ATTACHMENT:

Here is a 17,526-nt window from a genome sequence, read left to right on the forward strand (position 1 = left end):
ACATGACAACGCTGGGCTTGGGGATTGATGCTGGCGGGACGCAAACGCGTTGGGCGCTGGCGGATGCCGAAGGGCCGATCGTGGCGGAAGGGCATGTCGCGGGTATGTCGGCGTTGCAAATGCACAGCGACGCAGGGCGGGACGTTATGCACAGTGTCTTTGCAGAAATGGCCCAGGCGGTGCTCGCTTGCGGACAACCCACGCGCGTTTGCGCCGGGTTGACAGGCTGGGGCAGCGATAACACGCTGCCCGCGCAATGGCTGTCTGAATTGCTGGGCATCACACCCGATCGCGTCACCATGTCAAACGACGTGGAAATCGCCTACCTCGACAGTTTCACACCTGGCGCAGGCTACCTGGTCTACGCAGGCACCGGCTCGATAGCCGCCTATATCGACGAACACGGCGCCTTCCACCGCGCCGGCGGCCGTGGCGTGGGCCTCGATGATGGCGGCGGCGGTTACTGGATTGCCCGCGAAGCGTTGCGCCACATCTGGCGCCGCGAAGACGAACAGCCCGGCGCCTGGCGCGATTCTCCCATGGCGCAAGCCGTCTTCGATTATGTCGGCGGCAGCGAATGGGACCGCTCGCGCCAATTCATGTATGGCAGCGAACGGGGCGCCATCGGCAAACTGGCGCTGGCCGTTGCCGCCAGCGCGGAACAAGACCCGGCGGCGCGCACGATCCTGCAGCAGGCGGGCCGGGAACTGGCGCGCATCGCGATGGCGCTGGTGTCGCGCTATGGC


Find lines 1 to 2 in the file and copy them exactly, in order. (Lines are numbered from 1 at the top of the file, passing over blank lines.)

Here is a 17,526-nt window from a genome sequence, read left to right on the forward strand (position 1 = left end):
ACATGACAACGCTGGGCTTGGGGATTGATGCTGGCGGGACGCAAACGCGTTGGGCGCTGGCGGATGCCGAAGGGCCGATCGTGGCGGAAGGGCATGTCGCGGGTATGTCGGCGTTGCAAATGCACAGCGACGCAGGGCGGGACGTTATGCACAGTGTCTTTGCAGAAATGGCCCAGGCGGTGCTCGCTTGCGGACAACCCACGCGCGTTTGCGCCGGGTTGACAGGCTGGGGCAGCGATAACACGCTGCCCGCGCAATGGCTGTCTGAATTGCTGGGCATCACACCCGATCGCGTCACCATGTCAAACGACGTGGAAATCGCCTACCTCGACAGTTTCACACCTGGCGCAGGCTACCTGGTCTACGCAGGCACCGGCTCGATAGCCGCCTATATCGACGAACACGGCGCCTTCCACCGCGCCGGCGGCCGTGGCGTGGGCCTCGATGATGGCGGCGGCGGTTACTGGATTGCCCGCGAAGCGTTGCGCCACATCTGGCGCCGCGAAGACGAACAGCCCGGCGCCTGGCGCGATTCTCCCATGGCGCAAGCCGTCTTCGATTATGTCGGCGGCAGCGAATGGGACCGCTCGCGCCAATTCATGTATGGCAGCGAACGGGGCGCCATCGGCAAACTGGCGCTGGCCGTTGCCGCCAGCGCGGAACAAGACCCGGCGGCGCGCACGATCCTGCAGCAGGCGGGCCGGGAACTGGCGCGCATCGCGATGGCGCTGGTGTCGCGCTATGGC